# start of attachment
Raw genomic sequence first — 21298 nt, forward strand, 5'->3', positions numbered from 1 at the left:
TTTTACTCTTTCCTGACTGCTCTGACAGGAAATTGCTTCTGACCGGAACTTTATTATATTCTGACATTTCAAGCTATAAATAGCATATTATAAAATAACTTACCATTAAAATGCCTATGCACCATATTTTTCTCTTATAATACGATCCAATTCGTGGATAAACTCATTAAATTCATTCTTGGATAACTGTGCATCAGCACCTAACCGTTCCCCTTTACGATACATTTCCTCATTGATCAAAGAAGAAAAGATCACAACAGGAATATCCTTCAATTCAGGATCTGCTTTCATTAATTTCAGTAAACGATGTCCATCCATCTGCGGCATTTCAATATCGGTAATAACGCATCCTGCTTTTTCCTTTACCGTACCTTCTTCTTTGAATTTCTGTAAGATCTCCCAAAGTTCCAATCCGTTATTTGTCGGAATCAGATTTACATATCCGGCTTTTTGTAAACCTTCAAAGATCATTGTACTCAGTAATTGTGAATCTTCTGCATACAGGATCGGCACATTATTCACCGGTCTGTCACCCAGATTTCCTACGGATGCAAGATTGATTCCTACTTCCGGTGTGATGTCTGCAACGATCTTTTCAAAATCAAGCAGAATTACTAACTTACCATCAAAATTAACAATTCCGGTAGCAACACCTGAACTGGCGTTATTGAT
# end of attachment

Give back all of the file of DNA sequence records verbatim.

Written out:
Raw genomic sequence first — 21298 nt, forward strand, 5'->3', positions numbered from 1 at the left:
TTTTACTCTTTCCTGACTGCTCTGACAGGAAATTGCTTCTGACCGGAACTTTATTATATTCTGACATTTCAAGCTATAAATAGCATATTATAAAATAACTTACCATTAAAATGCCTATGCACCATATTTTTCTCTTATAATACGATCCAATTCGTGGATAAACTCATTAAATTCATTCTTGGATAACTGTGCATCAGCACCTAACCGTTCCCCTTTACGATACATTTCCTCATTGATCAAAGAAGAAAAGATCACAACAGGAATATCCTTCAATTCAGGATCTGCTTTCATTAATTTCAGTAAACGATGTCCATCCATCTGCGGCATTTCAATATCGGTAATAACGCATCCTGCTTTTTCCTTTACCGTACCTTCTTCTTTGAATTTCTGTAAGATCTCCCAAAGTTCCAATCCGTTATTTGTCGGAATCAGATTTACATATCCGGCTTTTTGTAAACCTTCAAAGATCATTGTACTCAGTAATTGTGAATCTTCTGCATACAGGATCGGCACATTATTCACCGGTCTGTCACCCAGATTTCCTACGGATGCAAGATTGATTCCTACTTCCGGTGTGATGTCTGCAACGATCTTTTCAAAATCAAGCAGAATTACTAACTTACCATCAAAATTAACAATTCCGGTAGCAACACCTGAACTGGCGTTATTGAT